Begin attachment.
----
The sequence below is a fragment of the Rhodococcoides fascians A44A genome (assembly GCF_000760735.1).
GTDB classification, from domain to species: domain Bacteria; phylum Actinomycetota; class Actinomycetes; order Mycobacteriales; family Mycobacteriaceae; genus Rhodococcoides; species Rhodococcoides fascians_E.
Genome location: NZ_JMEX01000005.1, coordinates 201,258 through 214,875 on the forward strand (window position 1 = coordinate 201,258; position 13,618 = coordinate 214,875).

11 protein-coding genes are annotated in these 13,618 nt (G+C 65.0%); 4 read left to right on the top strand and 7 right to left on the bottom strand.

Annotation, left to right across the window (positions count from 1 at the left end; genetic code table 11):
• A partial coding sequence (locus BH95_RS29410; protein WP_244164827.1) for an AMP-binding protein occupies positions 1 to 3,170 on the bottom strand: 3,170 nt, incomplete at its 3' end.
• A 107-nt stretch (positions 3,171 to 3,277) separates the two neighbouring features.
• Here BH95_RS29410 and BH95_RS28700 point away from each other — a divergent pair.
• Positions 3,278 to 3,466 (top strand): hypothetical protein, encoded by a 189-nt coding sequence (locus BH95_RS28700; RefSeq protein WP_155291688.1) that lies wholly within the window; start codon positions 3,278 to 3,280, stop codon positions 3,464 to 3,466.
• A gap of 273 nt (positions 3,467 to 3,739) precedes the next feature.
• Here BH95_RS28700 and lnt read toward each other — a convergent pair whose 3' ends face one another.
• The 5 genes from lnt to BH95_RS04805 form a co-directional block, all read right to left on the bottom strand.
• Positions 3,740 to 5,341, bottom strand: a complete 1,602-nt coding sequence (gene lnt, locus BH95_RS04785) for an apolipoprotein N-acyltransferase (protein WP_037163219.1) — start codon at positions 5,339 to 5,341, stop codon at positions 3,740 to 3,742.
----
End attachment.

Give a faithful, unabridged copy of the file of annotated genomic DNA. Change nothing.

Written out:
The sequence below is a fragment of the Rhodococcoides fascians A44A genome (assembly GCF_000760735.1).
GTDB classification, from domain to species: domain Bacteria; phylum Actinomycetota; class Actinomycetes; order Mycobacteriales; family Mycobacteriaceae; genus Rhodococcoides; species Rhodococcoides fascians_E.
Genome location: NZ_JMEX01000005.1, coordinates 201,258 through 214,875 on the forward strand (window position 1 = coordinate 201,258; position 13,618 = coordinate 214,875).

11 protein-coding genes are annotated in these 13,618 nt (G+C 65.0%); 4 read left to right on the top strand and 7 right to left on the bottom strand.

Annotation, left to right across the window (positions count from 1 at the left end; genetic code table 11):
• A partial coding sequence (locus BH95_RS29410; protein WP_244164827.1) for an AMP-binding protein occupies positions 1 to 3,170 on the bottom strand: 3,170 nt, incomplete at its 3' end.
• A 107-nt stretch (positions 3,171 to 3,277) separates the two neighbouring features.
• Here BH95_RS29410 and BH95_RS28700 point away from each other — a divergent pair.
• Positions 3,278 to 3,466 (top strand): hypothetical protein, encoded by a 189-nt coding sequence (locus BH95_RS28700; RefSeq protein WP_155291688.1) that lies wholly within the window; start codon positions 3,278 to 3,280, stop codon positions 3,464 to 3,466.
• A gap of 273 nt (positions 3,467 to 3,739) precedes the next feature.
• Here BH95_RS28700 and lnt read toward each other — a convergent pair whose 3' ends face one another.
• The 5 genes from lnt to BH95_RS04805 form a co-directional block, all read right to left on the bottom strand.
• Positions 3,740 to 5,341, bottom strand: a complete 1,602-nt coding sequence (gene lnt, locus BH95_RS04785) for an apolipoprotein N-acyltransferase (protein WP_037163219.1) — start codon at positions 5,339 to 5,341, stop codon at positions 3,740 to 3,742.